He’s been a surveyor, construction worker, a leprechaun and Santa. Mostly, though, he’s been the bane of distracted drivers in West Vancouver.
Cpl. Jag Johal wrapped up his career as head of the West Vancouver Police Department’s traffic section Sept. 5 with one last distracted driving enforcement blitz, donning a bizarre costume.
Officers nabbed just 39 phone-gazing drivers along Marine Drive (traffic was flowing fairly well at the time), but since 2013, Johal has handed out 1,100 distracted driving tickets – about a third of his total haul.
Johal, who chose to dress up in prisoners’ garb complete with horizontal stripes for his last outing, doesn’t mind making a spectacle of himself because he feels it makes a bigger impact with the public.
“It’s to create public awareness. Otherwise, the message just gets lost in your routine enforcement efforts. If I can get someone to remember this cop dressed up on the corner with a sign, maybe it will get them to think twice about using their phone. … If you laugh at me, that’s fine.”
Despite distracted driving being made illegal in 2010, a lot of people, evidently, are not getting the message, Johal said.
“A lot of them are under the impression that if they’re at an intersection or stopped in traffic, they’re allowed to use their phone,” he said, adding it’s always those same people who wind up causing crashes. “It’s happening for a reason.”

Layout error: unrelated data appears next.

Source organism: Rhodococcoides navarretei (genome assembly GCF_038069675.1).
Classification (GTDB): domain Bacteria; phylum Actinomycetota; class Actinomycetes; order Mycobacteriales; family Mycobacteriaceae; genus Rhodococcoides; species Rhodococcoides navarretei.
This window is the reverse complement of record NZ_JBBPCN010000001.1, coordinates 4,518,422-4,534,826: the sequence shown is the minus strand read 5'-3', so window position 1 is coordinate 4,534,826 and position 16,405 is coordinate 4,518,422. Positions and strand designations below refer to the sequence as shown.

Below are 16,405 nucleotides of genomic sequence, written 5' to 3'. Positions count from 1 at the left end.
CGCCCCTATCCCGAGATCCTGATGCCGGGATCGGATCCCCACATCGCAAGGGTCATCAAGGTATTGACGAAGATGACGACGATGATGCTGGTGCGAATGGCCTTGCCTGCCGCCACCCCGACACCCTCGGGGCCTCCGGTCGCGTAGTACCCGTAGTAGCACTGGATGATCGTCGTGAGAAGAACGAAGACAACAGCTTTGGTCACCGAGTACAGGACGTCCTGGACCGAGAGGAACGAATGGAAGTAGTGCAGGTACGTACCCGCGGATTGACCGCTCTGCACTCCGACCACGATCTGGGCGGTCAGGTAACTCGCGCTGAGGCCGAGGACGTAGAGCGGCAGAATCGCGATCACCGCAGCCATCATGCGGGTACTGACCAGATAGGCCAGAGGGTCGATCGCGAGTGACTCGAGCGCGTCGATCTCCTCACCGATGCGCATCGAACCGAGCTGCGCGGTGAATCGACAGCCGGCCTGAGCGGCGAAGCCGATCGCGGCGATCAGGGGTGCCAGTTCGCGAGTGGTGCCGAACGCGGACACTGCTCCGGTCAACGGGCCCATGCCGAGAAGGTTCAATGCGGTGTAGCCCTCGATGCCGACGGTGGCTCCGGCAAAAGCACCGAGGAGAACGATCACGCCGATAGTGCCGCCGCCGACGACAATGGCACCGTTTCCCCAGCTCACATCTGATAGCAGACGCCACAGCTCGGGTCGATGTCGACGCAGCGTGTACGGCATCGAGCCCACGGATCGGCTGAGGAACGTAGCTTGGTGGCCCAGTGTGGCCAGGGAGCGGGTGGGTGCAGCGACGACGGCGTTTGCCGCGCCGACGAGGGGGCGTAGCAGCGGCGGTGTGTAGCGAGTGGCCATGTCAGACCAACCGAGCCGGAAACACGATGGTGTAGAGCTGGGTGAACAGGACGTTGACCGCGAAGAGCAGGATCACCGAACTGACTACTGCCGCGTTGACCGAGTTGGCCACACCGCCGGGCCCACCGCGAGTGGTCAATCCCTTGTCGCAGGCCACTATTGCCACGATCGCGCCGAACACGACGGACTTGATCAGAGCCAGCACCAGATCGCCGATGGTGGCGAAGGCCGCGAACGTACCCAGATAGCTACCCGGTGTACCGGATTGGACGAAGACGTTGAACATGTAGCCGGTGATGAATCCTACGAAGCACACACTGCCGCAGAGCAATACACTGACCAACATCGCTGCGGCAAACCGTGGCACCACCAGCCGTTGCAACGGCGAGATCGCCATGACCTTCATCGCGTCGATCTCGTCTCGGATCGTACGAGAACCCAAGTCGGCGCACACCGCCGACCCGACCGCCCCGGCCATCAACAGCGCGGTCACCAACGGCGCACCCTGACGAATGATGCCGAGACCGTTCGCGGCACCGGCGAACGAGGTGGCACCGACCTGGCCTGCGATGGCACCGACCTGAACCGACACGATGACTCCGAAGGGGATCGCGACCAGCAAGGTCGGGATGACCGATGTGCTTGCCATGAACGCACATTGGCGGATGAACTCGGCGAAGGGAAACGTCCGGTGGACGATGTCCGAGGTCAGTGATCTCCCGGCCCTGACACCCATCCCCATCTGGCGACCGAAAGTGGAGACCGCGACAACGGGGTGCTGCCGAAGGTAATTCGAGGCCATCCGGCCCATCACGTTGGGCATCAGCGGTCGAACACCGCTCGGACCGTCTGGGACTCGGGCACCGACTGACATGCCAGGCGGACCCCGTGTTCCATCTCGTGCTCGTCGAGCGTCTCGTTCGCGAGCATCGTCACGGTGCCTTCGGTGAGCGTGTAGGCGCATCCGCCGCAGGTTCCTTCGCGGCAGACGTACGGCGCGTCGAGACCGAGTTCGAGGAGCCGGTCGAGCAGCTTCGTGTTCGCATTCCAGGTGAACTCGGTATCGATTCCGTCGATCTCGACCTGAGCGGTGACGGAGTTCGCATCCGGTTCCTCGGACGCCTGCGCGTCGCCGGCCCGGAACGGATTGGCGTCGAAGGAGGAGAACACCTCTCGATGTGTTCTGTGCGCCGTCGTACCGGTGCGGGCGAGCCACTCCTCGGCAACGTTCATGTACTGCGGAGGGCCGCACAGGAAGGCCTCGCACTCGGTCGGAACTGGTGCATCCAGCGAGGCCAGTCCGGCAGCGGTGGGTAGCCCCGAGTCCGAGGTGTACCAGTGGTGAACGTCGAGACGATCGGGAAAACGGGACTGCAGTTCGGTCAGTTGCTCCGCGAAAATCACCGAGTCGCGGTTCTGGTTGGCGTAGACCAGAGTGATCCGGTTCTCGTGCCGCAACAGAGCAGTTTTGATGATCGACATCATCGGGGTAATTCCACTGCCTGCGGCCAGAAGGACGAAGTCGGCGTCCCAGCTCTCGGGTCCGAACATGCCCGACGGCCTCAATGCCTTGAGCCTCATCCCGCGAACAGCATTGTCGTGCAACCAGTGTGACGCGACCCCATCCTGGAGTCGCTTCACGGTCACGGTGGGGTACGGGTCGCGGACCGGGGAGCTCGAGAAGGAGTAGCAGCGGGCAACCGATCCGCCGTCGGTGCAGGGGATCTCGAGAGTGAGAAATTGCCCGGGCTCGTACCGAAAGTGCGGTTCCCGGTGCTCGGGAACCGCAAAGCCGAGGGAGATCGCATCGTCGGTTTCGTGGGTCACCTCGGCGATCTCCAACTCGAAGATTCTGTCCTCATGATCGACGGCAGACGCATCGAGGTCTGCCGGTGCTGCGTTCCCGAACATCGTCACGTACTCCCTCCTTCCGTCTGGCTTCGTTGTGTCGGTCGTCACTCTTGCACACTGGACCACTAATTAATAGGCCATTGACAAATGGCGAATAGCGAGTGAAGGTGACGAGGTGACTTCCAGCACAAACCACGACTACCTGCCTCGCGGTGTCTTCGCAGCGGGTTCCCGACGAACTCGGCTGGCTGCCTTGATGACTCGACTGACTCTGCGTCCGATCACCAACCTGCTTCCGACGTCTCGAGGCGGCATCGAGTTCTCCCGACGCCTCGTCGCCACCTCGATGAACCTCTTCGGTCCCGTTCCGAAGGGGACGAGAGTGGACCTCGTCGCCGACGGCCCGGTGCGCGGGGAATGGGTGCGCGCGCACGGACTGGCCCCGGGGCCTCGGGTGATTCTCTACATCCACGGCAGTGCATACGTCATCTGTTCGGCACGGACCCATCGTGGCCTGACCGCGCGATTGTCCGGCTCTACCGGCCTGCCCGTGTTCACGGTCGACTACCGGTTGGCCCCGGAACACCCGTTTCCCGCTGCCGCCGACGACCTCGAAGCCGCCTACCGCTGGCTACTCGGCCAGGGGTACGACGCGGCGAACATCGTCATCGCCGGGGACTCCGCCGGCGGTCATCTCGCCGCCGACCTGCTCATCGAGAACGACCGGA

Johal said one head-on collision on the Lions Gate Bridge in December 2013 will always stick in his memory. Police closed the bridge for an hour and a half during the morning commute because a distracted driver crossed into the oncoming lane, getting into a head-on collision with another driver.
“I think West Van Fire took about half an hour, maybe more, to cut him out. Two broken legs, two broken arms, broken face, broken pelvis. Yeah, distracted driving is dangerous,” he said,
Soon after the crash, the woman in the other car had a miscarriage, which she attributed to the trauma of the crash. The driver was issued a $167 ticket the following month.
Today, a distracted driving bust will ding you $368 for a first infraction, plus a $210 insurance premium and four demerit points on your record.
While the fines have increased over time, the legislation hasn’t kept up in other ways, Johal said, noting many vehicles now come with onboard computer systems that offer all the same functions of a smartphone on a screen in reach of the driver’s seat.
“Technology is changing and we have to adapt to that as well,” he said. “Unfortunately, it takes us a while to get change through government.”